Supplementary Material for: Unc93b1-Dependent Endosomal Toll-Like Receptor Signaling Regulates Inflammation and Mortality during Coxsackievirus B3 Infection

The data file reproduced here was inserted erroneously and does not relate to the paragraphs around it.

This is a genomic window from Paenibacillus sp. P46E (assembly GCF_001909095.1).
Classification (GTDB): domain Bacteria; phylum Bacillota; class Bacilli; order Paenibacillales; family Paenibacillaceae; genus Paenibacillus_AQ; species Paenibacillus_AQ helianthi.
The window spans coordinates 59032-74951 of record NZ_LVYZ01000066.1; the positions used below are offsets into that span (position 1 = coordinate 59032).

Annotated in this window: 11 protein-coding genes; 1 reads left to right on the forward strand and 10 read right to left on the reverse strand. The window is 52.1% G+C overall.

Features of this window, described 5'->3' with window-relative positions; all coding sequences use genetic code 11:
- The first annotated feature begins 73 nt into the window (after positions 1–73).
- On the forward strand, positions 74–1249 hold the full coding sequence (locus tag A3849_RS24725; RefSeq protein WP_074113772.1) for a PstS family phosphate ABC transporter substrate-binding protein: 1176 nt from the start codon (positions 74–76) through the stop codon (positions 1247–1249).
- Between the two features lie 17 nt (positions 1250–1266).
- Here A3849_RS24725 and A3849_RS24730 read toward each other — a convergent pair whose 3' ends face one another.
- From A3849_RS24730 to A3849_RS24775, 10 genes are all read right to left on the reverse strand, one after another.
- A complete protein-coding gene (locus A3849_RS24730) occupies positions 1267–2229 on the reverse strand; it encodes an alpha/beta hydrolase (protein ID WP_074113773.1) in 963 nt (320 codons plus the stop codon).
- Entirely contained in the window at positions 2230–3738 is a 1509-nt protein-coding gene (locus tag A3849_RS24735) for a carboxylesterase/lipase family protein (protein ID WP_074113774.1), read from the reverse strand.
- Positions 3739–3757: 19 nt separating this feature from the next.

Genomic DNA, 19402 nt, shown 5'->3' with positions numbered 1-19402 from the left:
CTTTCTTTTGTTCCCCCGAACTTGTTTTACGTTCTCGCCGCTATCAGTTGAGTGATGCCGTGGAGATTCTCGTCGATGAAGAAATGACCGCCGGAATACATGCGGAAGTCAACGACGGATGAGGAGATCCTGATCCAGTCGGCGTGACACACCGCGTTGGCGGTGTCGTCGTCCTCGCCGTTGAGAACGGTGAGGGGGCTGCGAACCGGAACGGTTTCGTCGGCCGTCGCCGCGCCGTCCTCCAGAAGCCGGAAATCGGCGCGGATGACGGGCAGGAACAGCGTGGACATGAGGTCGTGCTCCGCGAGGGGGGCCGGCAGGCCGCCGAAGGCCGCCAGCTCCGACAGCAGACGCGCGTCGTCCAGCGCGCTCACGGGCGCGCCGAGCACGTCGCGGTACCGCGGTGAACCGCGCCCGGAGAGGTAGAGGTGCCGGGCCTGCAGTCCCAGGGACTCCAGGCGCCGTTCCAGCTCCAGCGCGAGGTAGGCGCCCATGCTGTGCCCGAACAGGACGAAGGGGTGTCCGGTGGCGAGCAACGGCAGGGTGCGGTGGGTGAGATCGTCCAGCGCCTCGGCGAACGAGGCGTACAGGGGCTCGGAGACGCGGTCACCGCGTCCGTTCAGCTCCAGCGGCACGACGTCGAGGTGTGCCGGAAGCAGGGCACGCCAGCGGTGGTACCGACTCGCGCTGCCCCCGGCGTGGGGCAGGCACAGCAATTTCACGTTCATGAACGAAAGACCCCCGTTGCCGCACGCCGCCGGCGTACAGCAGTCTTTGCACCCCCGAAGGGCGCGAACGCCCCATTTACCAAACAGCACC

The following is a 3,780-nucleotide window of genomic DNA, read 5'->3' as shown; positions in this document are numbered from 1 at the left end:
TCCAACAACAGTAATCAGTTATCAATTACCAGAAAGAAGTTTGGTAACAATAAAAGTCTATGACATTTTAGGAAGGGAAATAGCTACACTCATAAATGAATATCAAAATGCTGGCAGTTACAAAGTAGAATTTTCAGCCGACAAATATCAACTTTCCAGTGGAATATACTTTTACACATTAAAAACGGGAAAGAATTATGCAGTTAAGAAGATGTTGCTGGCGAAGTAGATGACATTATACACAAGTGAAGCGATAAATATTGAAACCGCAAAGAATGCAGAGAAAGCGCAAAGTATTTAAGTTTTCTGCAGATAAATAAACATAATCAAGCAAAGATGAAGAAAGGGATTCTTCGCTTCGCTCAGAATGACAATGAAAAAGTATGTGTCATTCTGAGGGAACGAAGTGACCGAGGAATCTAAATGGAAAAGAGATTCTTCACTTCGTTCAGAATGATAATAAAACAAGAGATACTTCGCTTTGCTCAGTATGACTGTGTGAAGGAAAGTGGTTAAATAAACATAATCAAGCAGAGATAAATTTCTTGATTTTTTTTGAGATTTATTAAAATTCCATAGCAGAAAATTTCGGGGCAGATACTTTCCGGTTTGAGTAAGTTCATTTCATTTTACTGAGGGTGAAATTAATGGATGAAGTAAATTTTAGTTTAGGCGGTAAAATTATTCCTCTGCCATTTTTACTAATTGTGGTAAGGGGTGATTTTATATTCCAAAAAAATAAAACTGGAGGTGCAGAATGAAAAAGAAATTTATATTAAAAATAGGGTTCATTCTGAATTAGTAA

Coxsackievirus strain B serotype 3 (CVB3)-induced myocarditis is an important human disease that causes permanent tissue damage and can lead to death from acute infection or long-term morbidity caused by chronic inflammation. The timing and magnitude of immune activation following CVB3 infection can mediate a positive host outcome or increase tissue pathology. To better elucidate the role of endosomal Toll-like receptor (TLR) signaling in acute CVB3 infection, we studied mice with a loss-of-function mutation, known as Letr for ‘loss of endosomal TLR response', in Unc93b1, which is a chaperone protein for TLR3, TLR7 and TLR9. Using Unc93b1Letr/Letr mice, we determined that Unc93b1-dependent TLR activation was essential for the survival of acute CVB3-induced myocarditis. We also determined that a lack of endosomal TLR signaling was associated with a higher viral load in target organs and that it increased inflammation, necrosis and fibrosis in cardiac tissue. Loss of Unc93b1 function was also associated with increased cardiac expression of Ifn-b and markers of tissue injury and fibrosis including Lcn2 and Serpina3n early after CVB3 infection. These observations establish a significant role for Unc93b1 in the regulation of the host inflammatory response to CVB3 infection and also reveal potential mediators of host tissue damage that merit further investigation in acute viral myocarditis.